Prior trade mark registrations, also called ‘bad-faith registrations’, are a significant problem that many European companies encounter in China. This process commonly involves a Chinese company first registering the trade mark of a foreign company in China with the express intention of selling it back to the foreign company at an inflated price. Finding out that a Chinese company has registered a bad faith trade mark is one of the biggest complaints of European Small and Medium Enterprises (SMEs) trying to enter the Chinese market. These prior registrations can limit the foreign company’s freedom to operate by restricting its ability to enter the China market or even to source goods from China.
As an example, a Scandinavian SME used a Chinese factory to make its goods for export. The Chinese supplier registered the Scandinavian company’s trade mark in China and engaged China’s customs to intercept export goods bearing the trade mark, thereby disrupting the Scandinavian company’s business. Continue reading “Bad Faith Trade Mark Registrations in China” »
Last week we explored Chinese laws on trade secrets and discussed some measures that the SMEs can take to protect their trade secrets. This week we get more practical and discuss how the SMEs can use non-disclosure agreements and confidentiality agreements to protect their trade secrets. We will also take a look at the measures the SMEs can take, once the trade secrets have been illegally revealed.
Nearly all businesses in all industries and sectors possess trade secrets. Trade secrets are a valuable and highly useful form of intellectual property right (IPR). As the name suggests however, trade secrets are a non-registrable form of intellectual property; they only enjoy legal protection as long as they are not disclosed publically. It is therefore crucial to prevent your trade secrets from being divulged in the first place. Once out, there is usually very little you can do about it. This concluding piece of a two-part article describes measures you can take to help ensure trade secrets aren’t lost through employees and third parties as well as options available to you should your secrets be disclosed. Check the last issue of Eurobiz for part I of this series which outlined how to identify a trade secret and the physical, technical and contractual barriers you can put in place to protect them.Continue reading “Back to the Basics Series: Protecting Trade Secrets in China Part II” »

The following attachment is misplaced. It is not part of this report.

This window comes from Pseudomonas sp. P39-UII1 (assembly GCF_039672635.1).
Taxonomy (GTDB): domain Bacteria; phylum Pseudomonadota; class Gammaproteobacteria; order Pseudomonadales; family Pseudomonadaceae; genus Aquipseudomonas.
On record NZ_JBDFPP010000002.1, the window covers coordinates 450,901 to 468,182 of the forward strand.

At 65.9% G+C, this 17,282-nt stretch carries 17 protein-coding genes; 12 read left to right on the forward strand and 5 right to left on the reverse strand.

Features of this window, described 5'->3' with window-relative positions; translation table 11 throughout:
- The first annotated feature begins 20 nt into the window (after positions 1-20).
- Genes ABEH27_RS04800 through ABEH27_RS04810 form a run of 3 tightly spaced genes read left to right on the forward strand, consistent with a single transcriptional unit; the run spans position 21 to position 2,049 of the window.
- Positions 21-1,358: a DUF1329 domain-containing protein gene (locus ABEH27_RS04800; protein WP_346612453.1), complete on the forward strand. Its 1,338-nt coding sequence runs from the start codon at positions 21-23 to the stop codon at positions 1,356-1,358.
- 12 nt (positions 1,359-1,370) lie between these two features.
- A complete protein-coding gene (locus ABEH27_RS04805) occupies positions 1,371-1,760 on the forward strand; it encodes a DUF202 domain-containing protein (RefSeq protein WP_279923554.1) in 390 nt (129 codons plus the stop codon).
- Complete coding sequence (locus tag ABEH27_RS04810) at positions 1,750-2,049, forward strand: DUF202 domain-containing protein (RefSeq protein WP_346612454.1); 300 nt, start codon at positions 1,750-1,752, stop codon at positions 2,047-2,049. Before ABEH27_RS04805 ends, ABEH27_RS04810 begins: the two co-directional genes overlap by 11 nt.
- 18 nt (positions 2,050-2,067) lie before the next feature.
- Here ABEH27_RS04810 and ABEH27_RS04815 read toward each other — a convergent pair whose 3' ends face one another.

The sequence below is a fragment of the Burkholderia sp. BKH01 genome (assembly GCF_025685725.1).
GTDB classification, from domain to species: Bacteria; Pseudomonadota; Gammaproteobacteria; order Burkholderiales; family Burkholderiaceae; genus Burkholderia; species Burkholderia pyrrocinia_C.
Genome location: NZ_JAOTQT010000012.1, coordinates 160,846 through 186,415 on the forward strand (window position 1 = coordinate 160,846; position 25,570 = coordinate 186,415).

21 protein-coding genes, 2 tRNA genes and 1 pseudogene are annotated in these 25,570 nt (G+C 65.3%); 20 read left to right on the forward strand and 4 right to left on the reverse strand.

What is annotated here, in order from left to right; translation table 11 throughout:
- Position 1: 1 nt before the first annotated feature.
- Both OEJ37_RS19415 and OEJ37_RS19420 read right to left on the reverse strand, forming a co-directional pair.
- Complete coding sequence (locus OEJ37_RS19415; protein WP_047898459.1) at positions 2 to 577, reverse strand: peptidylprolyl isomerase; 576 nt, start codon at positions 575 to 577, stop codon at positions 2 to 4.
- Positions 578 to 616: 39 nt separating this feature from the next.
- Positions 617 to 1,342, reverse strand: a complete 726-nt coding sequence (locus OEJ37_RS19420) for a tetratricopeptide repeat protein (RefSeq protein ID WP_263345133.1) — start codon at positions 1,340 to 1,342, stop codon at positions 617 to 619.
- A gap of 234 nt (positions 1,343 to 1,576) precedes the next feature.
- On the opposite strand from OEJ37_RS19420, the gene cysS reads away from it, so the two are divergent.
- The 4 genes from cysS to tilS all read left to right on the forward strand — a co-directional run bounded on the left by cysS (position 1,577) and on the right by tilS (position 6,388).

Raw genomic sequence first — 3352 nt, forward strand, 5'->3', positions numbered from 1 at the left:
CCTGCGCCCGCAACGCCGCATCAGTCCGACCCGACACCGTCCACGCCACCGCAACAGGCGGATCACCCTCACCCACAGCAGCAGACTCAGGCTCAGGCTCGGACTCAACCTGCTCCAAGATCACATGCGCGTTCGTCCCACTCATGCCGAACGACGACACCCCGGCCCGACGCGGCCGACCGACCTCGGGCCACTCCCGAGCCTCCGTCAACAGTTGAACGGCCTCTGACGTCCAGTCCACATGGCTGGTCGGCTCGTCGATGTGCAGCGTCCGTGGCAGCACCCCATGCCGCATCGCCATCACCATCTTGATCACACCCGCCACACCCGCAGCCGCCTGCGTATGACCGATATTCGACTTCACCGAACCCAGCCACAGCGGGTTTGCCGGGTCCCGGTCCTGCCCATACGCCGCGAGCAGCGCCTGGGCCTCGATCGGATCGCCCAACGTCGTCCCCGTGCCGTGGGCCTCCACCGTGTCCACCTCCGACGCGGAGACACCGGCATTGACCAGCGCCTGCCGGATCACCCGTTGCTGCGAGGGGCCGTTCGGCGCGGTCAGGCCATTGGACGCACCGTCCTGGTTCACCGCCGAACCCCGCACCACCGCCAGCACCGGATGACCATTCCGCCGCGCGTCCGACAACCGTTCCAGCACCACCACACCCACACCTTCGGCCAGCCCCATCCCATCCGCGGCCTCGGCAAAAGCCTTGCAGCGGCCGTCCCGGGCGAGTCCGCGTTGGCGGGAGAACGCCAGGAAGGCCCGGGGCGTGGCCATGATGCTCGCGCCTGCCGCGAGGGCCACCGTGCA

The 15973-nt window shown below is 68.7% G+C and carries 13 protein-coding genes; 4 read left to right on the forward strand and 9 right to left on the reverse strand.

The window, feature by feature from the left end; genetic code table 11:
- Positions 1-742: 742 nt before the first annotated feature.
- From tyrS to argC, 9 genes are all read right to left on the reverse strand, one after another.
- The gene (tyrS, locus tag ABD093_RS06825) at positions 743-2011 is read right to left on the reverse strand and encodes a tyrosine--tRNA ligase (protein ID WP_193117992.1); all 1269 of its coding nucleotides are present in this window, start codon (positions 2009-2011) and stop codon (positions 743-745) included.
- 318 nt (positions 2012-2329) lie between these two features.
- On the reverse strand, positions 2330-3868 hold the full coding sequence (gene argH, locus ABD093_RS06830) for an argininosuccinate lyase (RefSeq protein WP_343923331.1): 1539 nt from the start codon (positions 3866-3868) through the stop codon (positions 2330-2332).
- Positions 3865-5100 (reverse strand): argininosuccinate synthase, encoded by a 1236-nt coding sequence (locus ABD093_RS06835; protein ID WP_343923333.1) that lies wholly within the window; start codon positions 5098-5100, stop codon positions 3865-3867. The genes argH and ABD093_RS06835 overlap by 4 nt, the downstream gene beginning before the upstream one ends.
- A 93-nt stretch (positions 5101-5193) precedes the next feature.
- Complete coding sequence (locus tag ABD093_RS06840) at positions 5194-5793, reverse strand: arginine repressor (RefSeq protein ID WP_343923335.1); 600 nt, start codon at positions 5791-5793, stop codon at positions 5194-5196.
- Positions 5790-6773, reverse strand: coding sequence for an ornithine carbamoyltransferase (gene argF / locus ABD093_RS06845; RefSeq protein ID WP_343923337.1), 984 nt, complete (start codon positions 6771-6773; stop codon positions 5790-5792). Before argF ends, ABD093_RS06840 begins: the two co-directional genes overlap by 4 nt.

In our last article we sang a song of growth and prosperity for the wine industry in China, fueled by the staggering figures of industry growth and Chinese wine consumption in recent years. This was tempered somewhat by the somewhat tragic tales of the relatively unimpeded development of a parasitic counterfeiting industry which continues to sap the profits of wine producers, damage reputations, and in some cases harm consumers in the process.
Today however we’ll be striking a more positive note, and looking at how producers and distributors can utilise the established IPR protection framework maintained by the People’s Republic of China and defend the reputation of their products.
Carrying on with the theme from the China IPR SME Helpdesk’s last blog post on e-commerce brand protection, Alibaba Group have made revisions to Taobao’s enforcement policies which took effect last month.